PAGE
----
Stories about: osteoporosis

Making bone make more bone

Femur bone cross sections from a wild type mouse and a high bone mass (HBM) mouse. The HBM mouse at right has a much larger bone cross section, with greater spacing between the dyes and evidence of trabecular bone in the marrow space.

Work your bones, get more bone. The link between exercise and bone density has been recognized for a long time. It works like this: As you work out, your muscles pull on your bones, causing strain. Cells embedded in the structure of your bones called osteocytes sense the strain and put out a call to other bone cells, osteoblasts, to start churning out proteins and minerals that make your bones denser and stronger. Which is why a history of load- or weight-bearing exercise can help prevent osteoporosis.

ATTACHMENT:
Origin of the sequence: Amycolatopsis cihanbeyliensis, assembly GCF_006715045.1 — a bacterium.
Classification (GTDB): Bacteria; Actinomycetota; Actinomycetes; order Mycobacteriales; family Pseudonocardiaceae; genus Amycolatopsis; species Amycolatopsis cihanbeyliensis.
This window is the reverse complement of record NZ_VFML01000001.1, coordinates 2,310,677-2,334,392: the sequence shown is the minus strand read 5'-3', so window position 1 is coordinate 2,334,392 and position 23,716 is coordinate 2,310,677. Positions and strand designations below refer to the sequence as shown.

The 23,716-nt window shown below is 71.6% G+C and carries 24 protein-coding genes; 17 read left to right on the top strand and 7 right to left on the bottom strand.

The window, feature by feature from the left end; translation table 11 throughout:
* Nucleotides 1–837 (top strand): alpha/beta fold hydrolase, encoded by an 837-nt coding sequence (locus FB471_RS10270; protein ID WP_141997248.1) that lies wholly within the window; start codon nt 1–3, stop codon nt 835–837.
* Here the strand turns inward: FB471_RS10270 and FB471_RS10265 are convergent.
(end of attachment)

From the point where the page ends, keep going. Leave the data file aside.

What if we could awaken osteocytes artificially, helping adults and children with brittle bone diseases make more of the bone they need? Scientists may be closing in on a way to do this, using a gene called Lrp5 that plays a key role in passing along the biochemical signals that translate strain into bone.

Read Full Story | 1 Comment | Leave a Comment